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Responses to PACAC report on charity fundraising

Howard Lake | 25 January 2016 | News

The Public Administration and Constitutional Affairs Select Committee today published its report following charity fundraising exposes at some charities and agencies in 2015.
The report, which was critical of those charities for some of their fundraising methods, their approach to data privacy of donors, and their attitude to vulnerable people, laid the blame for the problems at the feet of charity trustees. In particular, they were criticised for the lack of awareness or even interest in some fundraising methods and commercial partnerships.
The report has generated a number of responses from charities, fundraising sector organisations, and others.

The Institute of Fundraising

The Institute of Fundraising welcomed many of the report’s recommendations, in particular the Committee’s broad support for the new system to regulate charity fundraising. It noted their focus on its universal application, stronger sanctions and more effective regulation.
Given its focus on the role of trustees and governance it confirmed that it was already working in coordination with other sector bodies to produce and promote guidance to support trustees in developing the right fundraising strategy for their organisation. This would include “a proper focus on fundraising standards as well as on income generation”.
Peter Lewis, Chief Executive of the Institute of Fundraising, said:

“The Select Committee’s report makes some helpful recommendations for ways to make sure that charity fundraising is carried out to the highest standards, particularly on the role of trustees and charity governance. The Institute of Fundraising and our members are committed to supporting and promoting the highest standards in fundraising and look forward to strengthening public trust working alongside the new Fundraising Regulator. “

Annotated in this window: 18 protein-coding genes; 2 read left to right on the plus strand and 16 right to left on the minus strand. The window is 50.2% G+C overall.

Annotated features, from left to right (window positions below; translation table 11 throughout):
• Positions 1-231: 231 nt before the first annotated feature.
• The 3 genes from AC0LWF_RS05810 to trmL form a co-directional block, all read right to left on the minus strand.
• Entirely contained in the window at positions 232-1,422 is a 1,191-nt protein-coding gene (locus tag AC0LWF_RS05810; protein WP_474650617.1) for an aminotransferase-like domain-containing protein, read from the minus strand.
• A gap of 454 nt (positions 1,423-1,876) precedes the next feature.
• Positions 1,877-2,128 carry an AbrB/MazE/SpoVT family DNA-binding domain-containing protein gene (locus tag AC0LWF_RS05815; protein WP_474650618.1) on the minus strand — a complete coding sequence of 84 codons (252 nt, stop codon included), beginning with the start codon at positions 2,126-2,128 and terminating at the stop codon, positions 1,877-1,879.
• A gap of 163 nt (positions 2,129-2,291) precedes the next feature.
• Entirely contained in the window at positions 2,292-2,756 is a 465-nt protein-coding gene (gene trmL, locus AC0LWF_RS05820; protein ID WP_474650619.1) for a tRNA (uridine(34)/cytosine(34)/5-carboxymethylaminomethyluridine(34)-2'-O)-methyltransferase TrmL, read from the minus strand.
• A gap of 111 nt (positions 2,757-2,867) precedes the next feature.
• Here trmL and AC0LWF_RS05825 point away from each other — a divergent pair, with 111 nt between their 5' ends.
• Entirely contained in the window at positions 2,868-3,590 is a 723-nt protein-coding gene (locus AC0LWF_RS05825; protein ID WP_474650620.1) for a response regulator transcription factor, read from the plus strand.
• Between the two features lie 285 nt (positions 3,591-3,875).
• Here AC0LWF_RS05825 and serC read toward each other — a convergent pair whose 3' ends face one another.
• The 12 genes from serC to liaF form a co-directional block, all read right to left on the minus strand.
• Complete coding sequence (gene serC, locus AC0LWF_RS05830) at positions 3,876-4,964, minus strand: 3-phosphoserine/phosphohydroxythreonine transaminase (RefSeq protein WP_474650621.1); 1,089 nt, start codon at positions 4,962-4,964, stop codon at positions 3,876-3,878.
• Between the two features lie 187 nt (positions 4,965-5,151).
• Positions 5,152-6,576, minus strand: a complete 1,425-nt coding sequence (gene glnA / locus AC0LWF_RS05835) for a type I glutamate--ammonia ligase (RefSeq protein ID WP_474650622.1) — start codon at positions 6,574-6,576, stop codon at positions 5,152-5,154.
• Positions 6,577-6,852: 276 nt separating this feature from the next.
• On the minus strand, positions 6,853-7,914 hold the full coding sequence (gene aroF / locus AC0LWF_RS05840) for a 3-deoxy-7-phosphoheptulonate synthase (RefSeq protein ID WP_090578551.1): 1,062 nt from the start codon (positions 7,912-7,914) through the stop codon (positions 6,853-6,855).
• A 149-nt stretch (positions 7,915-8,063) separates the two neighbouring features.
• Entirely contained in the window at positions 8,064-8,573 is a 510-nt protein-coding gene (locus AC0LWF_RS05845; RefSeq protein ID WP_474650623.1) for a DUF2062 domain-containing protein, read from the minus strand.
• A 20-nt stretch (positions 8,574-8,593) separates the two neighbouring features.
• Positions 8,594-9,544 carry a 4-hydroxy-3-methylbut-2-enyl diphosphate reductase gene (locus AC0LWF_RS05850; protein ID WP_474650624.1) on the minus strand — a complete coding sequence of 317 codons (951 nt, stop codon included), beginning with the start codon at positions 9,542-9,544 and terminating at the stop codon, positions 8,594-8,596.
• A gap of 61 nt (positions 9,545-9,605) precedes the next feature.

Why your supporters are wealthier than you think... Course by Catherine Miles. Background photo of two sides of a terraced street of houses.

While the Institute welcomed the the acknowledgement of the need for the new regulator and the ICO to work closely together, it rejected accusations that it had been slow to update data protection advice to its members. Lewis added:

“As soon as the institute was informed previous guidance from the ICO had been updated, the Institute took action to directly contact the ICO to clarify what was now expected of charities and then immediately updated the Code.”

Lewis has also blogged about the report – The time to reflect is over – now is the time to rebuild.

New Philanthropy Capital

Patrick Murray, Head of Policy and External Affairs at NPC, said:

‘The Committee is right that this goes beyond rules and regulations. A change in culture is needed. We have suggested that all charities apply a ‘Gran Test’ when it decides how to fundraise, and ask themselves whether they would be comfortable with someone they love being on the receiving end of some of the sharper fundraising practices used. Similar principles are employed in regulating other organisations who work with people who are vulnerable, and offer clear and understandable reassurance to the public”.


Alzheimer’s Society

Jeremy Hughes, CEO at Alzheimer’s Society, welcomed the publication of the Committee’s report and the recommendations of the Etherington Review to protect the vulnerable in society, including those with dementia. He said:

“Alzheimer’s Society is committed to leading the way in good practice and supporting the rest of the charity sector to do so. Our involvement with the new Commission for Donor Experience will place us at the heart of the sector’s commitment to making charitable giving a positive experience for everyone.